Mars Express in orbit around Mars
Science & Exploration

Timeline: Mars Express support to Phoenix landing

22/05/2008 959 views 0 likes
ESA / Science & Exploration / Space Science / Mars Express

Beginning late on 25 May, Mars Express will execute a series of pre-programmed commands specially designed to support NASA's Phoenix lander. The ESA spacecraft will conduct a high-speed slew, enabling it to track Phoenix as it enters the martian atmosphere.

Mars Express will point its Lander Communications Antenna toward Phoenix's planned entry trajectory and record signals transmitted from the lander as it plunges toward the surface during the critical entry, descent and landing (EDL) phase.

Support for Phoenix starts at 21:00 CEST when the spacecraft's MELACOM (Mars Express Lander Communications) system is switched on. Recording of radio signals transmitted by Phoenix will begin at 01:21 CEST, 26 May and end at 01:47 CEST, 26 May.

During the recording, Mars Express will conduct a high-speed slew as MELACOM tracks Phoenix, keeping Phoenix in the line of sight of the MELACOM antenna.

Upon completion of recording, Mars Express will perform a (normal) slew to Earth pointing attitude, and at 02:25 CEST on 26 May, the spacecraft will begin transmitting the recorded data, via a NASA deep-space ground station, to ESA's Space Operations Centre (ESOC), Darmstadt, Germany. The one-way signal travel time will be 15 minutes and 20 seconds. The download will be complete by 02:57 CEST, and ESOC will make the data available to NASA immediately upon receipt.

Mars Express will subsequently download the recorded data two more times to ensure redundancy. The ESA spacecraft will additionally monitor signals from Phoenix during an overflight of the landing zone, 08:12-08:23 CEST, and 14 more times during the following week. During the night of 25/26 May, Mars Express will be controlled by the Flight Control Team working in the Dedicated Control Room at ESOC.

Observations before and during Phoenix descent

It is planned that two Mars Express instruments, the High Resolution Stereo Camera (HRSC) and the Ultraviolet and Infrared Atmospheric Spectrometer (SPICAM), will be turned on for observations during the Phoenix EDL.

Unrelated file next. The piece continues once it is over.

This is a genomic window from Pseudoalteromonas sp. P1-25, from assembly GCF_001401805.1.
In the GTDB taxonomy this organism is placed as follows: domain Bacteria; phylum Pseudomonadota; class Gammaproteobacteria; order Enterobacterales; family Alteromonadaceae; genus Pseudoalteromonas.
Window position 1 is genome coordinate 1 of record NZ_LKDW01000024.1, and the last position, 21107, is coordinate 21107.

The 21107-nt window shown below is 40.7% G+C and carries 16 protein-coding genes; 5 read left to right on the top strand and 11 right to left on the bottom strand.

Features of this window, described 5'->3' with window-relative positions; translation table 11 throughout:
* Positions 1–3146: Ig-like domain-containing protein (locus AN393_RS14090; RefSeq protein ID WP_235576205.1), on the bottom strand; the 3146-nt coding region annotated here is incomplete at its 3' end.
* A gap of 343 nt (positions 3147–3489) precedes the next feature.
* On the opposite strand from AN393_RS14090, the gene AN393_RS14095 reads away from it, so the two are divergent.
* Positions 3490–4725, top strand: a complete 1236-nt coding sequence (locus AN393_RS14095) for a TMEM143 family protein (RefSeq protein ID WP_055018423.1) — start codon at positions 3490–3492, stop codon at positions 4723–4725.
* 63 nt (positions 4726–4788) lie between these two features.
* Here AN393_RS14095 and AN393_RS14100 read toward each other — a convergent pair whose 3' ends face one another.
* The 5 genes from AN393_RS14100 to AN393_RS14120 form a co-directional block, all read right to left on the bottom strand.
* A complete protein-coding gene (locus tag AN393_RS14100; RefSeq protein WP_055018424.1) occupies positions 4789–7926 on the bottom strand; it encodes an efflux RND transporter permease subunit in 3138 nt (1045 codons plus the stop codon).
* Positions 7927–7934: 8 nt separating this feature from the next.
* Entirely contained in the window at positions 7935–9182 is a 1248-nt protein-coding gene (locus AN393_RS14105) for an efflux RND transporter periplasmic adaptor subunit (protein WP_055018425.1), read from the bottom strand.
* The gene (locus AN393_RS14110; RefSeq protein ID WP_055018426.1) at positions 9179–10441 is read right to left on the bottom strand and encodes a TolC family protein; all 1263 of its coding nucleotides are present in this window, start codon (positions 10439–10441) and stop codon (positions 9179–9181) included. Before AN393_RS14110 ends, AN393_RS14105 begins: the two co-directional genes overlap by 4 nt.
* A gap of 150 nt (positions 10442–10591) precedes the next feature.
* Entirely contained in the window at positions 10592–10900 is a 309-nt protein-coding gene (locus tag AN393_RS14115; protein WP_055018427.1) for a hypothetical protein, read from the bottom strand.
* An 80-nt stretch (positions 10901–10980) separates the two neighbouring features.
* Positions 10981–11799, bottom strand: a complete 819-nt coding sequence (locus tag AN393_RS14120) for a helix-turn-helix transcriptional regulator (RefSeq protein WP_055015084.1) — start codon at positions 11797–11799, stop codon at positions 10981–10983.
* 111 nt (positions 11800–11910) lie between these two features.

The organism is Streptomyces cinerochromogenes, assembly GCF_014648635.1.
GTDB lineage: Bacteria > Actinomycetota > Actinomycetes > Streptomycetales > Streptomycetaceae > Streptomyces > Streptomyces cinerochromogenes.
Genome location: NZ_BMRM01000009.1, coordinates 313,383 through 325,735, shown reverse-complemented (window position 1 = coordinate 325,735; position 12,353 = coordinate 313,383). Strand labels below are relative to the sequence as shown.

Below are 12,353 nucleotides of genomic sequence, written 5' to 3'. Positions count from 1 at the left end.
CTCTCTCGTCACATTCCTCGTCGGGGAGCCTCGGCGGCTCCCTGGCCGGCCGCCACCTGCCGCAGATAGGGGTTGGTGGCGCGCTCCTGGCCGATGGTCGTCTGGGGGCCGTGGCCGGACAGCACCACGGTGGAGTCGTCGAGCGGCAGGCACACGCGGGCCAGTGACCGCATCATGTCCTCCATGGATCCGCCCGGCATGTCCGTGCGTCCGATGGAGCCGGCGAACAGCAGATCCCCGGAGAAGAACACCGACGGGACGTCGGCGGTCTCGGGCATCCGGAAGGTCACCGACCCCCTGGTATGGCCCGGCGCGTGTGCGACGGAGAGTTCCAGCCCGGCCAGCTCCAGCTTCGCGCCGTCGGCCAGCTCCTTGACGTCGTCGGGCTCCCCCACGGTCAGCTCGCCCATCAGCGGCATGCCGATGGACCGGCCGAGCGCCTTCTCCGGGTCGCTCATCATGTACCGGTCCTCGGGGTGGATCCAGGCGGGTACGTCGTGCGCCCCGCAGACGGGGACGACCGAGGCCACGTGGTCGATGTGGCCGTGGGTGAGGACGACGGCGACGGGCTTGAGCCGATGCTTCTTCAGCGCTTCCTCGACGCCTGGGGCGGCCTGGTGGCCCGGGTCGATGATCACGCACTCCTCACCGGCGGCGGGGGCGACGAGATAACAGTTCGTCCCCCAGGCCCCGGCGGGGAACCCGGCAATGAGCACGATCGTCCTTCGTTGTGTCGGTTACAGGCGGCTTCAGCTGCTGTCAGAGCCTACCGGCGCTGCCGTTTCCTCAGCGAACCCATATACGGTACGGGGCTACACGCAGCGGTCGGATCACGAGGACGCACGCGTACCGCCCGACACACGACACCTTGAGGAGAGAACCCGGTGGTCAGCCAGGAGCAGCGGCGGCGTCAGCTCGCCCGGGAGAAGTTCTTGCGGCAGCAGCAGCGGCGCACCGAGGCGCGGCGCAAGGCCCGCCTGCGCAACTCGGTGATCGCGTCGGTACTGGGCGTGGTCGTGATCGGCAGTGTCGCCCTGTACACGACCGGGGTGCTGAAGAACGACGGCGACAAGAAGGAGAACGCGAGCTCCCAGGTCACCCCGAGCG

The observations are aimed at visually capturing the trail of the lander's trajectory to the Martian surface, studying the characteristics of the atmosphere during the lander's descent, and monitoring the lander's performance during EDL.

It is not possible to know the exact route Phoenix will take when descending to the surface, and so it is possible that the instruments may not be looking in the correct direction during the event. This makes the likelihood of success less than certain.

Nonetheless, and despite the technical and physical challenges, the Mars Express science teams are doing their best to boost the potential scientific value of the observations. In any event, highest priority will be given to tracking the lander using MELACOM.

These challenging scientific observations have never been performed at Mars before, and if successful, the knowledge gained will be useful for future missions.

In addition to the observations planned during EDL, the Planetary Fourier Spectrometer (PFS) on board Mars Express has been collecting relevant data since 8 May this year. This includes information on the physical conditions of the Martian atmosphere (temperature, pressure and density) above the expected the landing site. This data is being provided to NASA in support of their observations of the physical conditions in the atmosphere prior to landing.



  • S/C = spacecraft
  • CEST = UTC + 2 hours
  • Earth time = spacecraft event time + 15:20 min:sec
  • MEX: Mars Express | PHX: Phoenix | O/F: Overflight | DSS: Deep space station
  • All times subject to change. For latest times relevant to Phoenix, see NASA Phoenix website.


Event S/C UTC Earth UTC Earth CEST Notes
MEX MELACOM ON 19:00:00 19:15:20 21:15:20
MEX Start recording 23:21:12 23:36:32 01:36:32
PHX Entry 23:30:59 23:46:19 01:46:19
PHX Chute deployment 23:34:42 23:50:02 01:50:02
PHX Lander separation 23:37:41 23:53:01 01:53:01
PHX Landing 23:38:21 23:53:41 01:53:01
MEX Stop recording 23:47:12 00:02:32 02:02:32
MEX Slew to Earth pointing 23:47:12 00:02:32 02:02:32
MEX 1st MELACOM data download start 00:25:00 00:40:20 02:40:20 Via DSS-15 & DSS-25
MEX 1st MELACOM data download end 00:42:00 00:57:20 02:57:20
MEX MELACOM data available to NASA 00:42:00 00:57:20 02:57:20
MEX 2nd MELACOM data download start 00:42:00 00:57:20 02:57:20 Via DSS-15 & DSS-25
MEX 2st MELACOM data download end 00:59:00 01:14:20 03:14:20
MEX Slew to PHX pointing 05:35:33 05:50:53 07:50:53
MEX 1st PHX O/F start 06:12:00 06:27:20 08:27:20 MELACOM ON
MEX 1st PHX O/F end 06:23:00 06:38:20 08:38:20 MELACOM OFF
MEX Slew to Earth pointing 06:26:14 06:41:34 08:41:34
MEX 3rd MELACOM data download 08:25:00 08:40:20 10:40:20 Via ESTRACK New Norcia
MEX 3rd MELACOM data download end 08:42:00 08:57:20 10:57:20
MEX 1st PHX O/F data download start 08:45:00 09:00:20 11:00:20 Via ESTRACK New Norcia
MEX 1st PHX O/F data download end 09:01:00 09:16:20 11:16:20

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